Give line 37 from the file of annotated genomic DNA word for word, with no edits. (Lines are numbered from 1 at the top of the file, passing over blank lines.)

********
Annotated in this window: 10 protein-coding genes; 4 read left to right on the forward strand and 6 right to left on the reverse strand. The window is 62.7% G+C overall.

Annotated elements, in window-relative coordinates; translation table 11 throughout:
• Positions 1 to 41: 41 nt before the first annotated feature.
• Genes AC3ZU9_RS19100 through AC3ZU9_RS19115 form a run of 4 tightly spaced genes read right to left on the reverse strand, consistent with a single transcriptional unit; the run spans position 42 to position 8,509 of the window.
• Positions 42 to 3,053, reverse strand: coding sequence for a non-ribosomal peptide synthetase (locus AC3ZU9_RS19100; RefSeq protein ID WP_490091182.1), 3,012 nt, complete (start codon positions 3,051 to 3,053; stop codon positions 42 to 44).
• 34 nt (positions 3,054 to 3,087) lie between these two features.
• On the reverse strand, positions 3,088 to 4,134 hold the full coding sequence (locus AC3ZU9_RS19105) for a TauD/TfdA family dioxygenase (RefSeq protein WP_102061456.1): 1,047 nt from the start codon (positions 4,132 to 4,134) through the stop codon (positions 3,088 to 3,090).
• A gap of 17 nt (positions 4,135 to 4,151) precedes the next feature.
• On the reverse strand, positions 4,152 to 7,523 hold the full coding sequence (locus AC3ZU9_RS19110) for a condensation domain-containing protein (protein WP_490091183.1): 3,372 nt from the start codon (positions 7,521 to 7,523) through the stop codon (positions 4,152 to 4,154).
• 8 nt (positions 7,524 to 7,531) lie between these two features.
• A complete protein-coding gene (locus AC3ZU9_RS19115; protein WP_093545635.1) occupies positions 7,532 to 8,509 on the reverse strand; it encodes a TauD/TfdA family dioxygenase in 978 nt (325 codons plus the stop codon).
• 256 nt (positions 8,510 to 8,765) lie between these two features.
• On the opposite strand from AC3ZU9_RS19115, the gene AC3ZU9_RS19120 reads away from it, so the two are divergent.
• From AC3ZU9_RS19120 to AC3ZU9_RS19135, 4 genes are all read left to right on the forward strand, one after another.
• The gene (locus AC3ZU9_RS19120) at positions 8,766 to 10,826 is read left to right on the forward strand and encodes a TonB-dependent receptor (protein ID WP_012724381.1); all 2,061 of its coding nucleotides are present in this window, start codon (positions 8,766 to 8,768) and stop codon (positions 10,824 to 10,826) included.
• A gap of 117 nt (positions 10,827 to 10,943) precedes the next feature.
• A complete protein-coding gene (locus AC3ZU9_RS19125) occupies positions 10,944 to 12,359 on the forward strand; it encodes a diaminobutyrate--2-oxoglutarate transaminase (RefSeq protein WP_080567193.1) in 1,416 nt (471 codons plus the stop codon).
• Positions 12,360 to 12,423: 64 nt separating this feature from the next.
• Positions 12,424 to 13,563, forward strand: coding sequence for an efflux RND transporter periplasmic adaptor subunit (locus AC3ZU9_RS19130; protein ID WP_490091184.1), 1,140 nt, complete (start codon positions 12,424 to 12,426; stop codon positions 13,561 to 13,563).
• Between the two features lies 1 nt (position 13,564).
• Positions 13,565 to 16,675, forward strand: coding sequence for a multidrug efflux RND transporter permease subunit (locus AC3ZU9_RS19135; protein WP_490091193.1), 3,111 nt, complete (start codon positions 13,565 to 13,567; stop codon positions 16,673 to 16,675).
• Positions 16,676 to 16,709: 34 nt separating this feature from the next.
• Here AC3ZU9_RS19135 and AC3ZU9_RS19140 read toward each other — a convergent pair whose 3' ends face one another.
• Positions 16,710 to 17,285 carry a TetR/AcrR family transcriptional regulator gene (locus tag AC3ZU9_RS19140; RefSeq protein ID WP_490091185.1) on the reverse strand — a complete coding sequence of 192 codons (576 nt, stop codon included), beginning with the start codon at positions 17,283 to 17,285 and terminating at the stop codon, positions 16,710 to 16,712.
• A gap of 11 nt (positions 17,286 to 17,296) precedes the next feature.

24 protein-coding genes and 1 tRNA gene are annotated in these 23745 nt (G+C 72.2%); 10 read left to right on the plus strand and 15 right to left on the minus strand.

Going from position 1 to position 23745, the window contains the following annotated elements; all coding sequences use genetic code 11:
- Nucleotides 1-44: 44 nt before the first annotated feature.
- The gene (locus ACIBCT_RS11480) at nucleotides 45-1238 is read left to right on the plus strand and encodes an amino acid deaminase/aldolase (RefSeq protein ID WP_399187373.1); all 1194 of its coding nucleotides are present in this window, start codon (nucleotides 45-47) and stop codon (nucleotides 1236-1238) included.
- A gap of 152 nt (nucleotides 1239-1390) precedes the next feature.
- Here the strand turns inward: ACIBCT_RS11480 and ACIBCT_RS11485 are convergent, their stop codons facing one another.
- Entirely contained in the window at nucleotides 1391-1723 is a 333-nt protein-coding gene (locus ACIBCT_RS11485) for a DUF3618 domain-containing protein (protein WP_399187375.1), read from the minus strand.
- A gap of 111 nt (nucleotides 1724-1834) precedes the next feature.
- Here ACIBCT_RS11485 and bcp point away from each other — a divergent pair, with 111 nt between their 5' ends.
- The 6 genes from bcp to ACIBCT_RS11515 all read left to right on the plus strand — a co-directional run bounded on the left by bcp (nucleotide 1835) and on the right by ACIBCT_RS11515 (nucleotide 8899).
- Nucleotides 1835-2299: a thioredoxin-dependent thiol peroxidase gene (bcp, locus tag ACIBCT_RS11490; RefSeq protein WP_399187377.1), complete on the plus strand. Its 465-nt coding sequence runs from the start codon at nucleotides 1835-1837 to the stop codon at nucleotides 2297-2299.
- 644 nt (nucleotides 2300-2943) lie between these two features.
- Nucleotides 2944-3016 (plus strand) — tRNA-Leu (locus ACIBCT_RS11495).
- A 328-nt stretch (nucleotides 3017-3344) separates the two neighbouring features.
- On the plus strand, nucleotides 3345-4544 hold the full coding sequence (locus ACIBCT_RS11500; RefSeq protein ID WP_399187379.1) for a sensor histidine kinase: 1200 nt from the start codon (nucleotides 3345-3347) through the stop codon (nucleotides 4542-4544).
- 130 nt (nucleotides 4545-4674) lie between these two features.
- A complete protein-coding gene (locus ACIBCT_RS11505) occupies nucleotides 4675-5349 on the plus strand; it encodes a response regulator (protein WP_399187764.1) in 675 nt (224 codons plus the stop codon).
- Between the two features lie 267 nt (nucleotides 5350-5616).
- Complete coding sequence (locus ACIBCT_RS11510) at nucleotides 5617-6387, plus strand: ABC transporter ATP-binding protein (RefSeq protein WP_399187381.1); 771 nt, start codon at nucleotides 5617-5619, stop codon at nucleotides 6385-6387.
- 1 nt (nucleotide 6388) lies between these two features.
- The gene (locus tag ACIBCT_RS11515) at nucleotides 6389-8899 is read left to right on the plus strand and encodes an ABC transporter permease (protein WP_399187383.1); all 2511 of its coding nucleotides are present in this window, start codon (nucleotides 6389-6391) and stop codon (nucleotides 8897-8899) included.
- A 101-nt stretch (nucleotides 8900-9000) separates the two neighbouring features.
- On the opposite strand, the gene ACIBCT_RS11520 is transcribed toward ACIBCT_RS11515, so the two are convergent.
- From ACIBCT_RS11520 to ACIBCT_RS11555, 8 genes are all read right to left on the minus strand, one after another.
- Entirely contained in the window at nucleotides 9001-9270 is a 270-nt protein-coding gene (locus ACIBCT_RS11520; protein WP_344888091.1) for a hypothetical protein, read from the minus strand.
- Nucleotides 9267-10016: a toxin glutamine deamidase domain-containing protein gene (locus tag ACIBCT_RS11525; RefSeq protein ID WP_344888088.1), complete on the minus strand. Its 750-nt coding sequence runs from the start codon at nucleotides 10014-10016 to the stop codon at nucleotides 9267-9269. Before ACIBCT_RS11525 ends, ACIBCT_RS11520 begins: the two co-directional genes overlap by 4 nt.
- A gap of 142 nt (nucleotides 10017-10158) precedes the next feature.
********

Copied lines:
- 644 nt (nucleotides 2300-2943) lie between these two features.